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MASN to place $99.2 million in escrow pending appeal of decision in Orioles’ dispute with Nationals

The Orioles-controlled Mid-Atlantic Sports Network will soon place about $99.2 million into a private escrow account pending its appeal of a decision that ran counter to the network in its broadcast rights fee dispute with the Washington Nationals.

The move will follow an Aug. 22 decision by New York Supreme Court Justice Joel M. Cohen awarding the Nationals the sum as additional rights fees from MASN for 2012 through 2016. The money — which a Major League Baseball arbitration panel had earlier ruled the Washington club was owed — would be on top of the $197.6 million that the Nationals already received from the network during the period.

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MASN is appealing Cohen’s ruling to the Appellate Division, First Department. In the meantime, the $99.2 million will be held by a private financial institution pending a decision by the appeals court “on whether to reverse or uphold the arbitration award,” said Jonathan Schiller, a New York-based attorney for MASN and the Orioles.

The Nationals had argued that the $99.2 million should be held in escrow by the court rather than “a third party.” In a recent court filing, MASN countered that “a deposit with the Court requires MASN to pay a 2% [over $2 million] fee to the City of New York and the funds will not generate any interest.”

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The court agreed Monday to permit a private escrow account to be used once MASN and the Nationals finalize the terms, according to Schiller. “There should be no difficulty in the parties reaching agreement over those standard terms, as the court recognized and expressed today,” he said.

Stephen Neuwirth, an attorney for the Nationals, did not immediately return a message seeking comment.

MASN broadcasts both teams’ games and annually distributes profits to the teams based on their stake in the network. Under the 2005 agreement that brought the former Montreal Expos to Washington, the Nationals’ stake in MASN — and the team’s share in its profits — started at 10% and increases by 1 percentage point a year, topping out at 33% in 2032. Washington’s stake is currently 20%.

The agreement set up MASN’s divided ownership structure and called for the rights fees to be reset at “fair market value” every five years to account for ratings and other considerations. But the teams have been unable to agree on the amounts due.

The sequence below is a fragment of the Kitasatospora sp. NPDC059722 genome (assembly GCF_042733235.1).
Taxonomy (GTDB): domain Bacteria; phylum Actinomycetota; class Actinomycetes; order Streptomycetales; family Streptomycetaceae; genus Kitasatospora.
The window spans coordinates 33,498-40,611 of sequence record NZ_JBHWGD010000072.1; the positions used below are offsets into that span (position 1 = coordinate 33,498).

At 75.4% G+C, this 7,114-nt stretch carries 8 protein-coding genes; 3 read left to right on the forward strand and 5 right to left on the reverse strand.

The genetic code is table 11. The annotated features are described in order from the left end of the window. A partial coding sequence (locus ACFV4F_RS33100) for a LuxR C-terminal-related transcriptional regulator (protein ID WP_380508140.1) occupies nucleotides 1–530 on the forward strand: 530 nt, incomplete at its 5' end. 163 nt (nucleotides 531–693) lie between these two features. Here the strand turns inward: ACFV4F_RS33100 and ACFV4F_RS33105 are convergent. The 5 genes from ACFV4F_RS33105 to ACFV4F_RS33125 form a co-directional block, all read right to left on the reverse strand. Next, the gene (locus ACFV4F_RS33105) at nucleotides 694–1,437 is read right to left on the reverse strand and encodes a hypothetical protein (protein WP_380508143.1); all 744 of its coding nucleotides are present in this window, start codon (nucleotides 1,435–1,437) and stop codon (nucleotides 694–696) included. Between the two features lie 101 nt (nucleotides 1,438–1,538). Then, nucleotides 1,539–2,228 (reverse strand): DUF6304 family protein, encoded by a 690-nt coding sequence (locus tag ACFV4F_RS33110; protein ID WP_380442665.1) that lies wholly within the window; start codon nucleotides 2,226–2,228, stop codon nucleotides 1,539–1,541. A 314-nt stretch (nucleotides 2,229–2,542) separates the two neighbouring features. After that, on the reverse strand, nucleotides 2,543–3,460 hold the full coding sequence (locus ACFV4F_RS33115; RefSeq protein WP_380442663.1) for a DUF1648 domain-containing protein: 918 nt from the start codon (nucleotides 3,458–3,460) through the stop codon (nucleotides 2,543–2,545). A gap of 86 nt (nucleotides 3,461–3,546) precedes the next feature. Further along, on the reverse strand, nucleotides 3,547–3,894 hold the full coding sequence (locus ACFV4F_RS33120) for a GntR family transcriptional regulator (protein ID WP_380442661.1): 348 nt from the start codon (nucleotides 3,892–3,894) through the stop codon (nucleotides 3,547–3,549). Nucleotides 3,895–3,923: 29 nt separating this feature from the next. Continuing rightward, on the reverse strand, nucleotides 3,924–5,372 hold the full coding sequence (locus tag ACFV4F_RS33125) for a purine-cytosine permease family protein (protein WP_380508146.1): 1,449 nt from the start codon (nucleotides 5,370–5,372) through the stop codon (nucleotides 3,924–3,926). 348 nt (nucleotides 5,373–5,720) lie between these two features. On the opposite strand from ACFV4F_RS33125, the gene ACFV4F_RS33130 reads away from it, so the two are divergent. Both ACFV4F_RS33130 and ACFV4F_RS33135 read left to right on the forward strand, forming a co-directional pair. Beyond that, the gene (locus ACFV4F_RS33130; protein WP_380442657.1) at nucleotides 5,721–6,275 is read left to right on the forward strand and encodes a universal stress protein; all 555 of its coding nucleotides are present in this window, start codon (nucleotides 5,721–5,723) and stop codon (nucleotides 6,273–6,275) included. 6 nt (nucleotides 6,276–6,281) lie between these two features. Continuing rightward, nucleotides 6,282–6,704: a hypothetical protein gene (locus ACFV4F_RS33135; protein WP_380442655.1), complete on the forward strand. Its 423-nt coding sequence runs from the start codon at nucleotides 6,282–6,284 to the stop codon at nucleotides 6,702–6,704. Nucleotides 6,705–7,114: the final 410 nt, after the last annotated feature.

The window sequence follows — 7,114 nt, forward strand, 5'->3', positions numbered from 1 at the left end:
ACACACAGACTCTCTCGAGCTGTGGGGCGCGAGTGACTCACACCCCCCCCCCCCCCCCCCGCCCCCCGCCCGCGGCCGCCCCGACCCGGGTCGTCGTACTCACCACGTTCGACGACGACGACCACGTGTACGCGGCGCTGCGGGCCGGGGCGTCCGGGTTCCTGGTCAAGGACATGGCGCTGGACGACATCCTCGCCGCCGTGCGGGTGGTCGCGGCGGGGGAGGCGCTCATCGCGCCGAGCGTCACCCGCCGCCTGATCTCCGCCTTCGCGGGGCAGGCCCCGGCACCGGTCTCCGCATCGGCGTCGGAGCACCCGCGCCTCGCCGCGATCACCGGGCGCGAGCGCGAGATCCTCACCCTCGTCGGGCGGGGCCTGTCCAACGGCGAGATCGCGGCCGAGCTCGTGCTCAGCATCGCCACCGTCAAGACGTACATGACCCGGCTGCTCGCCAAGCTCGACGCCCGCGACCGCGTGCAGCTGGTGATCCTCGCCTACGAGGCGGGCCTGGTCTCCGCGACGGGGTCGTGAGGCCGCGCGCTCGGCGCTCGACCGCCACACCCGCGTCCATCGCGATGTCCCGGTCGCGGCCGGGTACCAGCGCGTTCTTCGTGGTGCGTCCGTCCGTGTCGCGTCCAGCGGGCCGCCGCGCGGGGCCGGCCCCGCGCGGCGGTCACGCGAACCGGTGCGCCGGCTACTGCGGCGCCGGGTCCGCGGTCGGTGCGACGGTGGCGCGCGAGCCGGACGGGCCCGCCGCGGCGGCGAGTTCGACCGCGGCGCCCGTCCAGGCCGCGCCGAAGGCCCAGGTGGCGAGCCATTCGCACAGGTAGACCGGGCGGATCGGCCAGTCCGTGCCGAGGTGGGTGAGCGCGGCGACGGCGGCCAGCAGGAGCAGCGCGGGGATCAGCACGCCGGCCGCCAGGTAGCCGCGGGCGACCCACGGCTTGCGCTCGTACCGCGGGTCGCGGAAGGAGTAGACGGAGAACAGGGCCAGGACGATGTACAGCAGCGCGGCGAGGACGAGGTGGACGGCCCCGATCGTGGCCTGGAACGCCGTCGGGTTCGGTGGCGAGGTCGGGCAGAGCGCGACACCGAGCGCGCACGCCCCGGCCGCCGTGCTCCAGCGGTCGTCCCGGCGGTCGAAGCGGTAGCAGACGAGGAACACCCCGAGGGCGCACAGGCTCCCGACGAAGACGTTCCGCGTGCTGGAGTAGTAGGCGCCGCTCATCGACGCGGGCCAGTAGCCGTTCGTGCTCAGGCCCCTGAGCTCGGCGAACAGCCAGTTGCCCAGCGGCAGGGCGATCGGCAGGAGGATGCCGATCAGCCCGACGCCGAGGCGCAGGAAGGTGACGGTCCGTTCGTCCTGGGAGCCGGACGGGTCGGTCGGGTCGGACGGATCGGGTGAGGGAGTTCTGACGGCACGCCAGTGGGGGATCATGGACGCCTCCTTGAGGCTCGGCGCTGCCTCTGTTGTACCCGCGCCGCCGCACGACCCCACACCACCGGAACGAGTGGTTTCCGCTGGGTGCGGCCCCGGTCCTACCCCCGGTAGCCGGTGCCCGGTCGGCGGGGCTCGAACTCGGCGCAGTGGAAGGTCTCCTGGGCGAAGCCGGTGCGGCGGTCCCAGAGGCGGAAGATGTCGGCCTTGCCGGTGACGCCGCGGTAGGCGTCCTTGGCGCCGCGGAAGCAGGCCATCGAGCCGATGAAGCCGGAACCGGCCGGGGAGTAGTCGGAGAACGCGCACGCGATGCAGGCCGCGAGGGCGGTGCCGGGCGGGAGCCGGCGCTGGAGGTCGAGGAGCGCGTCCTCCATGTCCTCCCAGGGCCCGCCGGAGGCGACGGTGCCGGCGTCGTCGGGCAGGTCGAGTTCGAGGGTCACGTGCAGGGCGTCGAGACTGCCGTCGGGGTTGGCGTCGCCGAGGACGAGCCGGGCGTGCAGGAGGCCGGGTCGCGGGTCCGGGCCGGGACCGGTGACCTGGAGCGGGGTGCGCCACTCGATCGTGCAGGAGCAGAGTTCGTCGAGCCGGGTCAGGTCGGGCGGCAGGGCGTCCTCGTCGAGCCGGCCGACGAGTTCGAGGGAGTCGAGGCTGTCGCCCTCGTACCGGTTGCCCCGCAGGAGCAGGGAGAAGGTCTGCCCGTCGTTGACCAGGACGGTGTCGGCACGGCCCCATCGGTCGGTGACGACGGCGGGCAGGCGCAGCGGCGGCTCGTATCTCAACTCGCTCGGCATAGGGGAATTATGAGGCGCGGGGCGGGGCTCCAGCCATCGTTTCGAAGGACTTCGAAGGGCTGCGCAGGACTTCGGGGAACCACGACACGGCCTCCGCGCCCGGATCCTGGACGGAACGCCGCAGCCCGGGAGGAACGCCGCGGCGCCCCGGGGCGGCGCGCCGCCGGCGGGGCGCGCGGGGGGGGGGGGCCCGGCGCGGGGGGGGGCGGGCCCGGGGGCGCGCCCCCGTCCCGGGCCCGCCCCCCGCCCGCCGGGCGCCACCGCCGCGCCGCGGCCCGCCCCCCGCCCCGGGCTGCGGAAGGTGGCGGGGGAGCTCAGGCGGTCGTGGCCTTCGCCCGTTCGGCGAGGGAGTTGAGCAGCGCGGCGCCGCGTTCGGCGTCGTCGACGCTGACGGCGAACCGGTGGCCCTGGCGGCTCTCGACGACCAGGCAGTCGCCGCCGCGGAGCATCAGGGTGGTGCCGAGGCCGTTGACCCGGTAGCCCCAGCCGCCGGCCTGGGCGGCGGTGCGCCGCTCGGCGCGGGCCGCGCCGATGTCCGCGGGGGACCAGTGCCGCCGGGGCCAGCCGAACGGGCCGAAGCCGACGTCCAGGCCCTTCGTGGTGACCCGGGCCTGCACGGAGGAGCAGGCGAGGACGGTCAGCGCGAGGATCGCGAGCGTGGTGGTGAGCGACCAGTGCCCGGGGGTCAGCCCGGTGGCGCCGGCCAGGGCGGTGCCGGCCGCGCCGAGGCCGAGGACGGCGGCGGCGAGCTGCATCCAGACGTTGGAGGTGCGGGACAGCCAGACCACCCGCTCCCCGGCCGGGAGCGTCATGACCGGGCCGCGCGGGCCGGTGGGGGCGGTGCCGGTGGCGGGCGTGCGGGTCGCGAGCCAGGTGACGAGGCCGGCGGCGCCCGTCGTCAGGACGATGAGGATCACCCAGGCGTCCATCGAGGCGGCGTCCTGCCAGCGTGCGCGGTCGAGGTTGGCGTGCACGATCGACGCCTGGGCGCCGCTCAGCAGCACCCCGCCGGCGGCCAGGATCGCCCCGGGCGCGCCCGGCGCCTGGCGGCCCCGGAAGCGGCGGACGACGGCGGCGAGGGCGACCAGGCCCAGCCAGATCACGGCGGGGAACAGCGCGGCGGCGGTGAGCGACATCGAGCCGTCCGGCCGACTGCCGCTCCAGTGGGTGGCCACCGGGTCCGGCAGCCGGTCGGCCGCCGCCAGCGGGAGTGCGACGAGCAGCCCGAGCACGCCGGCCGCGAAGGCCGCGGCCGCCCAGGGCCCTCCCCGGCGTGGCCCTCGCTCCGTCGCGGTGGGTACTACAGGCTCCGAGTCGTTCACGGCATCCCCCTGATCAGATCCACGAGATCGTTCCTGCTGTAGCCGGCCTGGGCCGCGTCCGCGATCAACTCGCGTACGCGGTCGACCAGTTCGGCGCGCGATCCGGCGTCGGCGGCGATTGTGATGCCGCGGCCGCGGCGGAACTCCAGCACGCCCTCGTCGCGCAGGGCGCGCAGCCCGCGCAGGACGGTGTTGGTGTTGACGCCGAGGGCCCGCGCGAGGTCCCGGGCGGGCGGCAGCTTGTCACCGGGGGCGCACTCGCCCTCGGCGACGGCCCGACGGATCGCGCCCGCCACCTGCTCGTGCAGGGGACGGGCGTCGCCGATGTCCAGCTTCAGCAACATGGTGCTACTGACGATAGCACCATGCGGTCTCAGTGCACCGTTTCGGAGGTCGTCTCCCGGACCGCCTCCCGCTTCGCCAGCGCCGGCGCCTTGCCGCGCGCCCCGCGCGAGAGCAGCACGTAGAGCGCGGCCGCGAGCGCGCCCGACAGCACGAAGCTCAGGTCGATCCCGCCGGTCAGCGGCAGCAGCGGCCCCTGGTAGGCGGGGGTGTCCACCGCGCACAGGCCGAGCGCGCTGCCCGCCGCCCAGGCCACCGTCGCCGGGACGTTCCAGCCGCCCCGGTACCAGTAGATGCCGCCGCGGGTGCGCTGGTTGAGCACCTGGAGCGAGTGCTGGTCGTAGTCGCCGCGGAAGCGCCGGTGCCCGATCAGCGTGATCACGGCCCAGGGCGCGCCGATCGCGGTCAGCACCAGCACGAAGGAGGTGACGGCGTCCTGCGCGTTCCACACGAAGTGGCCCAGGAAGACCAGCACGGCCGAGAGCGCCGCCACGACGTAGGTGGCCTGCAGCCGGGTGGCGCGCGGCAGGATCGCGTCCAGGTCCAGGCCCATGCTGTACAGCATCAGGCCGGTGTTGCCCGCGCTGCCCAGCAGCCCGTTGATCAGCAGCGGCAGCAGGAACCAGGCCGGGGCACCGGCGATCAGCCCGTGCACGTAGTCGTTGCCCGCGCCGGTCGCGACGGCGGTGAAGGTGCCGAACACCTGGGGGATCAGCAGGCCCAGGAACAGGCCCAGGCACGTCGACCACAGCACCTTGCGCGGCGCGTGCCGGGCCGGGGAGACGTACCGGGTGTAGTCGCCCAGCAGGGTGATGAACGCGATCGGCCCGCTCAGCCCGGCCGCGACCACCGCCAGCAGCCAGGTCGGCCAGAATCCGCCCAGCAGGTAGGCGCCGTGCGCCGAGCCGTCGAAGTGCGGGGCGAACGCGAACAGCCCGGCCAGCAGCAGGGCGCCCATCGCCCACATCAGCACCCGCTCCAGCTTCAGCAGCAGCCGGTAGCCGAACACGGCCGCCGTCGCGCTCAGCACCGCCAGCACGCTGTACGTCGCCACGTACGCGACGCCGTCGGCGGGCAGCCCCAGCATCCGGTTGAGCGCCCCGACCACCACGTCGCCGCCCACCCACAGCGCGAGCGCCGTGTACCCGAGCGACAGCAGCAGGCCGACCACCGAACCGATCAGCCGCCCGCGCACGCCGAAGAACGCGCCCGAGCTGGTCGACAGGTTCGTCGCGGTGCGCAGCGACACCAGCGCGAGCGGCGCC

The clubs are also disputing how large an award the Nationals should reap from Cohen’s ruling, if it is sustained.

While Cohen gave the Nationals a victory on television broadcast rights fees, he didn’t rule specifically on how to divide MASN profits for the five years in question.

The more money MASN pays in rights fees, the less it has available each year for profits to the clubs. Accordingly, MASN lawyers have argued in court documents that — after Cohen’s decision — the network must recalculate its financial results for those five years, reducing its profit to pay the higher TV rights fees.

The Nationals’ attorneys counter that the “suggestion that profit distributions to the Nationals should be deducted” amounts to an attempt to undo the court’s decision.

MASN won a victory earlier this month when the court’s appellate division granted the network’s request to have the profits dispute decided by the American Arbitration Association. The network had long argued that it needed an independent forum to settle such issues rather than have them decided by Major League Baseball.

Like many networks, MASN has been losing subscribers in recent years. “MASN has lost over 2 million subscribers in the past eight years due to cable customer cord cutting and cord shaving, a well-publicized industrywide phenomenon,” network attorneys said in a recent court filing. It said it had 4.7 million subscribers in its market as of December 2018, and an additional 2 million out-of-market subscribers.

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